Vignetting is normal in any real optical system. Some light must be blocked because of off-axis distortions or aberrations from the optics themselves. Glare and reflections from inside and outside the OTA are another reason field stops or baffles are designed into telescopes and other optics. No one wants bright blobs of light to appear and interfere with the objects they are trying to view.
When combining various components for observing with your scope, determining the degree of vignetting under the actual focused spacing without ray tracing is difficult.
However, a comparison of the exit diameters of the baffle tubes of SCTs and Maks to the diameter of the field lenses in typical 2 in eyepieces is a ready way to assess vignetting. (The field lens is the eyepiece lens at the base of the ocular, the lens farthest from your eye when the eyepiece is in use.) Often an eyepiece’s field lens diameter is the same as the limiting field stop for the eyepiece design. The field stop literally defines the edge of the field of view, removing aberrations and glare while at the same time blocking or vignetting the light.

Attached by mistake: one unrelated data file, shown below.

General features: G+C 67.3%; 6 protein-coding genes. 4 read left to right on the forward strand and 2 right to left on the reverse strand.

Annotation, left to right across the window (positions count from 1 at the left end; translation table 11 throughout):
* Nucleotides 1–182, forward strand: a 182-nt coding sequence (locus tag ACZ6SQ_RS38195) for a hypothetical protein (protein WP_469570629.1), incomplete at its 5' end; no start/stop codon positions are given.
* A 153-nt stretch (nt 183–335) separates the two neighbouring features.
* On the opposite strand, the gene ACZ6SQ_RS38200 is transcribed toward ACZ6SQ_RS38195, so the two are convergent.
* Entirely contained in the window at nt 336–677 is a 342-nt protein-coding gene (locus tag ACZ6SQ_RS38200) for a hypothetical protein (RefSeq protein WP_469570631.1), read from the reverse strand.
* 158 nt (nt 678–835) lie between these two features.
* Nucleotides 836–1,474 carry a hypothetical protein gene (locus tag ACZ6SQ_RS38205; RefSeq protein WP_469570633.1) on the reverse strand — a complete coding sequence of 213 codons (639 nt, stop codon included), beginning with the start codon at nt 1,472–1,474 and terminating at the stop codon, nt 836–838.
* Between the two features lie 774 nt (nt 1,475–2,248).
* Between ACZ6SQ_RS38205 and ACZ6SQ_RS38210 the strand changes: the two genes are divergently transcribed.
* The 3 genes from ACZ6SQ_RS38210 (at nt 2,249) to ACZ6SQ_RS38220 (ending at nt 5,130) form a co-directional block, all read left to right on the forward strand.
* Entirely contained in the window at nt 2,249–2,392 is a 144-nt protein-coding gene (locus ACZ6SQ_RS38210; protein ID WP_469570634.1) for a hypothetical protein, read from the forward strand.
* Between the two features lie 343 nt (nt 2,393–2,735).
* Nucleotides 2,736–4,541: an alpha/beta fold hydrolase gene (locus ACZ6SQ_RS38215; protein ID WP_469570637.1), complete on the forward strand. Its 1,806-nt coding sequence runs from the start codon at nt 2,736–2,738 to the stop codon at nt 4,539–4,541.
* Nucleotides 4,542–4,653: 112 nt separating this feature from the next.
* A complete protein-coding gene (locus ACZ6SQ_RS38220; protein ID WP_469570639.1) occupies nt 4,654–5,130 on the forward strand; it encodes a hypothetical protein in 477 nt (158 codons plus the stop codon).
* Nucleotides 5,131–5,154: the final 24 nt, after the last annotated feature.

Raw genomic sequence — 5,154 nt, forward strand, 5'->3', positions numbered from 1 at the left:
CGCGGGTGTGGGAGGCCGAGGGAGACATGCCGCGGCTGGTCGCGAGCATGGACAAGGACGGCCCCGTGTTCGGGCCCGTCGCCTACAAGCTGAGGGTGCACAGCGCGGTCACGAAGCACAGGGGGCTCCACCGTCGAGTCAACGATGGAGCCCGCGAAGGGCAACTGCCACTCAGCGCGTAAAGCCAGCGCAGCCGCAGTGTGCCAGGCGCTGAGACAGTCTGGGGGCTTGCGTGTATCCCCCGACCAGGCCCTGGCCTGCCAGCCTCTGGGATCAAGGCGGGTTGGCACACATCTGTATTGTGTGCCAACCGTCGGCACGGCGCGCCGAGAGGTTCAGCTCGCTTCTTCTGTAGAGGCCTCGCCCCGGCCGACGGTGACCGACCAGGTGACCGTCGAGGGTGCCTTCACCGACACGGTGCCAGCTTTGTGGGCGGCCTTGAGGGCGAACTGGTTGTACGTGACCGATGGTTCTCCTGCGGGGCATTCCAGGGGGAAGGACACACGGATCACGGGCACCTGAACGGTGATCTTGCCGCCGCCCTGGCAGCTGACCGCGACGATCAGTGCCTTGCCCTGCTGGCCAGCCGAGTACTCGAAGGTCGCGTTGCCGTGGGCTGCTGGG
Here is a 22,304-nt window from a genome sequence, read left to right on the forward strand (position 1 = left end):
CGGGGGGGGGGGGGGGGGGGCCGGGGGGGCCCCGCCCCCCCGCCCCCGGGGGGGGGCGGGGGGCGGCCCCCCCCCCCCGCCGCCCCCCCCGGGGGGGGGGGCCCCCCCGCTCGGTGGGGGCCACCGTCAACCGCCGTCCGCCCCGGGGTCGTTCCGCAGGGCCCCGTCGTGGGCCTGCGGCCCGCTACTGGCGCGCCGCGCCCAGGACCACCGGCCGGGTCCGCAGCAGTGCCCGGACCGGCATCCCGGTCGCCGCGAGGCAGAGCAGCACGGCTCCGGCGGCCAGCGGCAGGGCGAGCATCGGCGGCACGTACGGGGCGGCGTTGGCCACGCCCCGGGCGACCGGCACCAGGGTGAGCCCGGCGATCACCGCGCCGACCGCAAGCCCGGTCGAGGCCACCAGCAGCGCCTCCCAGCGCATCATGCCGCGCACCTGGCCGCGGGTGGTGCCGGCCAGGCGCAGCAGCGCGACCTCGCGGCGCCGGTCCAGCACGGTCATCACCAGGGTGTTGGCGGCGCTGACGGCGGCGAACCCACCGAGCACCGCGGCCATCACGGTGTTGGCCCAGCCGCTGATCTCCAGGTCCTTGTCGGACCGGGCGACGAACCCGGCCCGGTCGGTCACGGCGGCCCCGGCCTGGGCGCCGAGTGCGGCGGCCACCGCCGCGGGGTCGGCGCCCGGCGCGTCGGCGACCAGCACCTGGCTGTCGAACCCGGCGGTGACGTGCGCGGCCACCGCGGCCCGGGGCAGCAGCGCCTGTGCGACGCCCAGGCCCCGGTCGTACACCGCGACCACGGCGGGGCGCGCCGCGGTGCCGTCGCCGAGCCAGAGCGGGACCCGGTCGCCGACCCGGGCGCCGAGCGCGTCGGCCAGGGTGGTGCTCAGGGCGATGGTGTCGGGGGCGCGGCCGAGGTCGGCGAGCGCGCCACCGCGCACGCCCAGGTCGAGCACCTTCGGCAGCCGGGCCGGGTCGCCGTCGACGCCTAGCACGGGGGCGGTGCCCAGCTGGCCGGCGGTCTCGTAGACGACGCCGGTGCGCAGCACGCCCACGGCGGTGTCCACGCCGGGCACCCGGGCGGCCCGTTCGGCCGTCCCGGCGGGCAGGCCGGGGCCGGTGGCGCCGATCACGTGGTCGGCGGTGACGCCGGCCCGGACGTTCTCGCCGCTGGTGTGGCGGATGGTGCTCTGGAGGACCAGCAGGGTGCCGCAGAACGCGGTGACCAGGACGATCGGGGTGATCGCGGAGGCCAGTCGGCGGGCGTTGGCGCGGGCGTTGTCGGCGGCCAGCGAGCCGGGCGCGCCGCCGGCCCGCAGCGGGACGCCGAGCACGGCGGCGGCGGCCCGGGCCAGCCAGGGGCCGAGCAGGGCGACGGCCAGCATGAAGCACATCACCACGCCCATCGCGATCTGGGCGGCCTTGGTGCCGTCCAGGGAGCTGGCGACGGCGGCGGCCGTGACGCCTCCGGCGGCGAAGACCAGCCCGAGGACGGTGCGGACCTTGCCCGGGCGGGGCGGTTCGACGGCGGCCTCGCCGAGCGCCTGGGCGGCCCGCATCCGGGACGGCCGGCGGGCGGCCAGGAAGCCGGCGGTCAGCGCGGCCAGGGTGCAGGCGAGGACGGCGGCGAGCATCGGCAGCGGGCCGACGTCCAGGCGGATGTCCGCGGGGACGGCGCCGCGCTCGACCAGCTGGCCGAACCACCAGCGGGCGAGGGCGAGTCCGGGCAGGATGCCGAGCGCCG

By definition, a 2 in eyepiece is only 50 mm across at its base. In reality, field stops in these oculars are smaller, sometimes much smaller than the 2 in barrel diameter. A longer focal length, wide-angle design like Celestron’s 32 mm Axiom LX has a field lens 46 mm in diameter. A standard Plössl or Kellner 2 in design of the same focal length might have a 40 mm field lens. Shorter focal lengths of any design will have even smaller field lenses, sometimes as small as only a few millimeters.
Here are the approximate diameters of the back of the baffle tube for Celestron SCTs. Two Maks are also shown for comparison.
|OTA ||Baffle opening|
C14s through C11s should have no problems with vignetting. Vignetting will probably occur for the widest angle, longest focal length 2 in oculars with the C8’s 37 mm opening. The smaller OTAs will have vignetting with all but the shortest focal length 2 in eyepieces.